Fatberg. A conversation between Natsai Chieza & Mike Thompson

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A longer version of this text was originally published in MOLD Issue 03: Waste in September 2018. MOLD Magazine is a bi-annual journal about the future of food.

Fatberg floating in the waters of North Amsterdam. Photo courtesy Fatberg

You may have heard of our infamous fatbergs: colossal objects formed from domestic and industrial cooking fat disposed of down drains, which congeals and eventually cause blockages. The Museum of London recently exhibited remnants of the Whitechapel fatberg that went viral when discovered in 2017. Weighing 130 tons and measuring 250 meters long, it was one of the largest fatbergs ever discovered. With a sample removed from its original context and installed in the museum, the so-called “Monster of Whitechapel” helped bring into focus the labor of maintenance performed by engineers who work in these sewers and, more broadly, the politics of disgust.

However, back in 2014, well before the Whitechapel fatberg was discovered, designer artists Mike Thompson and Arne Hendricks commenced work on growing their own fatberg to understand more deeply these curious objects. Their fatberg quickly outgrew its home in a tank and was moved to the open waters of the NDSM shipping wharf in north Amsterdam, where it has taken on a life of its own. I recently visited the site and caught up with Mike to learn how the project has evolved and what they’ve discovered from their engagement with the materiality of fat.

Natsai Chieza: Could you share your insights into “wild” fatbergs and what enables them to accumulate tons of matter in our sewer systems?

Mike Thompson: Sewer fatbergs originate from liquid fats washed down into the sewer, which then, slowly, solidify. Their growth is a cumulative process that takes place over a relatively long time during which they can grow to this really, quite profound scale. Thanks to Thames Water, we had the chance to see one ourselves. Between Whitehall and New Scotland Yard, there’s a 25-meter stretch at a junction where sewer waste coming from the East End of London meets this particular place, causing fatty build-up to occur. As far as I understand, all it takes to cause a fatberg is some sort of non-human waste, like a plastic bag, to get flushed down and then snag. They refer to it as a reversed glacier —once it solidifies, new fat butts up against it and it starts to grow. There’s this preconception that you’re going to see something like the fat you dumped down the sink, whereas it’s more akin to looking at soil—the top layer almost smells earthy. When you peel that layer back, you see a thriving ecosystem of worms, flies and moths, all feasting on this congealed mass of waste. Of course, life doesn’t see this as waste. Life just consumes it and reprocesses it back into the ecosystem again.

Dripping increasingly larger quantities of fat from increasingly larger fabricated tools, the Fatberg island continues to grow. Photo courtesy Fatberg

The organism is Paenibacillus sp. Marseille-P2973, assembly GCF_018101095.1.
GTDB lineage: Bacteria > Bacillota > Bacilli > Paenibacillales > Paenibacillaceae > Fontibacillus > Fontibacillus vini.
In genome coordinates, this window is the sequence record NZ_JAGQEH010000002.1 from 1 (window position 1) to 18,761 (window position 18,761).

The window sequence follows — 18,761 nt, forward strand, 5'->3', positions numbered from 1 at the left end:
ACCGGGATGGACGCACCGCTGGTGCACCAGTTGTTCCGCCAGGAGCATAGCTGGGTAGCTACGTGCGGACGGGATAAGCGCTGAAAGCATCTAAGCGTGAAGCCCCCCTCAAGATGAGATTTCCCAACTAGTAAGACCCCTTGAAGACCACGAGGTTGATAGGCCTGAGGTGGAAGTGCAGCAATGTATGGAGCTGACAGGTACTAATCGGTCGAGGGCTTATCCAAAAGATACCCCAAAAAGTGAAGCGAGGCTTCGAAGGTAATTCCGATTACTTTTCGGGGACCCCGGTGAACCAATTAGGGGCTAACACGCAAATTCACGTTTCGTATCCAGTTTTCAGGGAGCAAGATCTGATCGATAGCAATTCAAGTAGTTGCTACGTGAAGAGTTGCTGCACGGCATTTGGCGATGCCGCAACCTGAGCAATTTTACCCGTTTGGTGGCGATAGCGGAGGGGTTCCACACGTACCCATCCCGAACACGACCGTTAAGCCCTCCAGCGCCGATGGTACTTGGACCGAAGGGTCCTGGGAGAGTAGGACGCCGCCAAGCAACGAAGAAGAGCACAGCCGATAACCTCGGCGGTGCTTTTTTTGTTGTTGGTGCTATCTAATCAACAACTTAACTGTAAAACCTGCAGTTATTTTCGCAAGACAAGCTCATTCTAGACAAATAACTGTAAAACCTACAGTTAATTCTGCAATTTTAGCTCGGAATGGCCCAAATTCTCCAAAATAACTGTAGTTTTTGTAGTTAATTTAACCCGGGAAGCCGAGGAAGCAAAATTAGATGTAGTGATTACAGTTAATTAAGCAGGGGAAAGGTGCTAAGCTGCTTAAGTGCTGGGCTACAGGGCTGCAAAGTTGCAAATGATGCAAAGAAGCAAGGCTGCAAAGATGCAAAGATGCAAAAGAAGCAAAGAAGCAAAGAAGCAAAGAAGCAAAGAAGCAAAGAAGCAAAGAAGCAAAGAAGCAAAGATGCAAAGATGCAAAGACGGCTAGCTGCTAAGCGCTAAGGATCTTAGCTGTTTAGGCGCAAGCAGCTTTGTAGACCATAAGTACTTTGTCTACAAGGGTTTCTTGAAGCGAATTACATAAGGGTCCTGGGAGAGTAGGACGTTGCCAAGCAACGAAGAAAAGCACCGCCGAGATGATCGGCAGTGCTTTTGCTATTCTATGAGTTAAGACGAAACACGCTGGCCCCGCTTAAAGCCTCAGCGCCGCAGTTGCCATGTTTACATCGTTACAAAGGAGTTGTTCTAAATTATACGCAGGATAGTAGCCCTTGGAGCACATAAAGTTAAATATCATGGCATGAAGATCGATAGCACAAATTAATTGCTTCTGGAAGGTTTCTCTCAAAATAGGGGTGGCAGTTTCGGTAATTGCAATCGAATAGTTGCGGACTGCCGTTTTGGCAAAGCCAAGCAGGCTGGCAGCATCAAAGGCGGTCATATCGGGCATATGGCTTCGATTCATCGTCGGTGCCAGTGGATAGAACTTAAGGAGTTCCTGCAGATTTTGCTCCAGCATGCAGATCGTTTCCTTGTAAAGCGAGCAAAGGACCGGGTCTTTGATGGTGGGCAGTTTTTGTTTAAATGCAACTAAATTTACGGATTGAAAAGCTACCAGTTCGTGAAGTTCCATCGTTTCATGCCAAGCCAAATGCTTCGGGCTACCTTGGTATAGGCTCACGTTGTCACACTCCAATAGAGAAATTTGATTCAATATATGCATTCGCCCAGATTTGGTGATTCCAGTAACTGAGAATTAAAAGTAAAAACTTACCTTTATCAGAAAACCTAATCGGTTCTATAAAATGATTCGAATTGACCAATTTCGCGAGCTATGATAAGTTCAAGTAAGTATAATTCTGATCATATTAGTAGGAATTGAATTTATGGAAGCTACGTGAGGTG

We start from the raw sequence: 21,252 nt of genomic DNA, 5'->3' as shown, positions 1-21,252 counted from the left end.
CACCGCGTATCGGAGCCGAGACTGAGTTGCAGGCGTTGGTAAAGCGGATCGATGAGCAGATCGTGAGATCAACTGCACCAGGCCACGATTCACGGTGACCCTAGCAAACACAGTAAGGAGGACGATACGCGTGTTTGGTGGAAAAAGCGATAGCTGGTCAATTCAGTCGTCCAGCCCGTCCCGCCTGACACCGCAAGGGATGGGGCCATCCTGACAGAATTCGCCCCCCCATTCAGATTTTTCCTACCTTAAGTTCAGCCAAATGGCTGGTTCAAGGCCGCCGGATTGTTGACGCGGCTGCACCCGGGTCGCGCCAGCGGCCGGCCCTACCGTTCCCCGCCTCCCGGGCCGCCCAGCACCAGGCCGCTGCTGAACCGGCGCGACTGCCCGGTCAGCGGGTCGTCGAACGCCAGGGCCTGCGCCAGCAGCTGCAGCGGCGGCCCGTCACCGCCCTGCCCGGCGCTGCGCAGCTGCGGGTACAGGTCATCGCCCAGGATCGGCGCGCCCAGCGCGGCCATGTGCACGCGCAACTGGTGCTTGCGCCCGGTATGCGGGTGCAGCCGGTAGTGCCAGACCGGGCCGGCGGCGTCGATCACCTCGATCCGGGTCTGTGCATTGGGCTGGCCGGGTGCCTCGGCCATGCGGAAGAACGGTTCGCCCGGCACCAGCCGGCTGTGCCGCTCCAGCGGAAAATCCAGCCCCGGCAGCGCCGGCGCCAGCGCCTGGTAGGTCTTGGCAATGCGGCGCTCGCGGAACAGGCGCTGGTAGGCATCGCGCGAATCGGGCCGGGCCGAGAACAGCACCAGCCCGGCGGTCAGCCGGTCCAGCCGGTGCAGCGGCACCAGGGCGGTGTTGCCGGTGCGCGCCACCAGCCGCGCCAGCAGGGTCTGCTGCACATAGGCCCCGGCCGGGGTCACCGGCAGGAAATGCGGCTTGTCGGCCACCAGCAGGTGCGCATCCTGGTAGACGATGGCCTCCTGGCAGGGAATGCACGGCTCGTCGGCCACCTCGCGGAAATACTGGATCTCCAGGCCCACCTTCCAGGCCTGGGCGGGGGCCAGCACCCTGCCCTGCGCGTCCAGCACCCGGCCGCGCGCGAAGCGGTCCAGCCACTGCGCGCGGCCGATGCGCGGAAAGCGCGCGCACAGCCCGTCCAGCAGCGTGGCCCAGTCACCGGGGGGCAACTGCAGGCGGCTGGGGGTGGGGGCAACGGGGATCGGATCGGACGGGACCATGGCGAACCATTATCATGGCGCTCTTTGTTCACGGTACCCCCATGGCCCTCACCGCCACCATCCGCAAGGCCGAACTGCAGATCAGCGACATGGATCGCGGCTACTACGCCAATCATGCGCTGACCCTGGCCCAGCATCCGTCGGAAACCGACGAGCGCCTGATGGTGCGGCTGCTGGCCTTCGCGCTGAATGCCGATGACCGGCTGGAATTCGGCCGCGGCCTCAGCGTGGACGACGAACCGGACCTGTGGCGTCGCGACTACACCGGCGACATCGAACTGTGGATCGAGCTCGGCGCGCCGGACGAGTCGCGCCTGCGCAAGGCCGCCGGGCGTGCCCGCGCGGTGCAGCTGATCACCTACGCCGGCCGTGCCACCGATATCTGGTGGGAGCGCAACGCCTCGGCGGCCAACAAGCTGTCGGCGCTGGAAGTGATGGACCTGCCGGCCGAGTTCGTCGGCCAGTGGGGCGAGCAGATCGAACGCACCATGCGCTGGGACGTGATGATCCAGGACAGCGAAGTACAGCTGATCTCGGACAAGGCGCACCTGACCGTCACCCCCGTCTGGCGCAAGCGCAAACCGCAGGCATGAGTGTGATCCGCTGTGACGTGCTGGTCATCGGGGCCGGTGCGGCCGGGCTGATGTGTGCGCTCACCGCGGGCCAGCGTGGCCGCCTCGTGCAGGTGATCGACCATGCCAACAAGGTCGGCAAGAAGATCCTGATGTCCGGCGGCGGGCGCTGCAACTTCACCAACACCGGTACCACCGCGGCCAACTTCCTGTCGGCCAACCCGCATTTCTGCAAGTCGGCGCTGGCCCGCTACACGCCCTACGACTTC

NC: How does the super-organic, thriving, geological, materiality of wild fatbergs contrast with your laboratory prototype? Where does your fat come from? What does a fatberg supply chain look like?

MT: Our fat comes from a variety of sources including butchers and waste fat donations from people. What we find fascinating is that the different kinds of fat express slightly different materiality. So, for example, beef fat tends to be relatively waxy, pork fat much more buttery, and something like palm oil, or palm fat, much more oily. By combining these characteristics, we end up with a material that’s much more practical for what we’re trying to achieve. We render it and purify it into its most basic form. In that sense it differs quite significantly from the fat you see in the sewer. So the wild fatberg is more of a composite material, whereas we’re working with something more pure.

Fatberg in the making. Photo courtesy Fatberg

NC: Do you think your fatberg is living a life specific to its environment? Could it be replicated elsewhere, and show the same behaviors?

MT: I think there’d be similarities but some differences. You’ve got to remember that the Fatberg started off in a small tank with relatively clean water—which is quite a hermetic context. Even in the lab we noticed very quickly that slime molds move in and start to grow on this thing under water: we even put it under a microscope and looked at what was growing on the fat. It was teaming with microscopic worms and all sorts of other life forms! We then moved it to open water because there was this need to increase the scale. It’s now in relatively clean open water, facing directly onto the river IJ in the north of Amsterdam, moving out towards the estuary, but the water is full of all sorts of life. Recently, the slime molds have been thriving and there’s evidence of algae starting to grow. There were quite a large number of freshwater mites swarming around it yesterday and even small freshwater shrimp feeding off it. So, the Fatberg has become its own ecosystem—life is very much starting to interact with it and it’s a living, thriving thing. We’d always fantasized that when it got massive, you’d see flocks of seagulls flying around it. Well, now that’s literally happening! The minute we walk away from the pontoons where we’re working, the seagulls are in there picking up any waste material that’s been left around. We’ve even seen ducks on top of the Fatberg, feeding on it. So, they’ve very much taken it as part of their ecosystem. You could argue if you move it and put it into another location, then the kind of micro- fauna that would start to frequent it would potentially be quite different.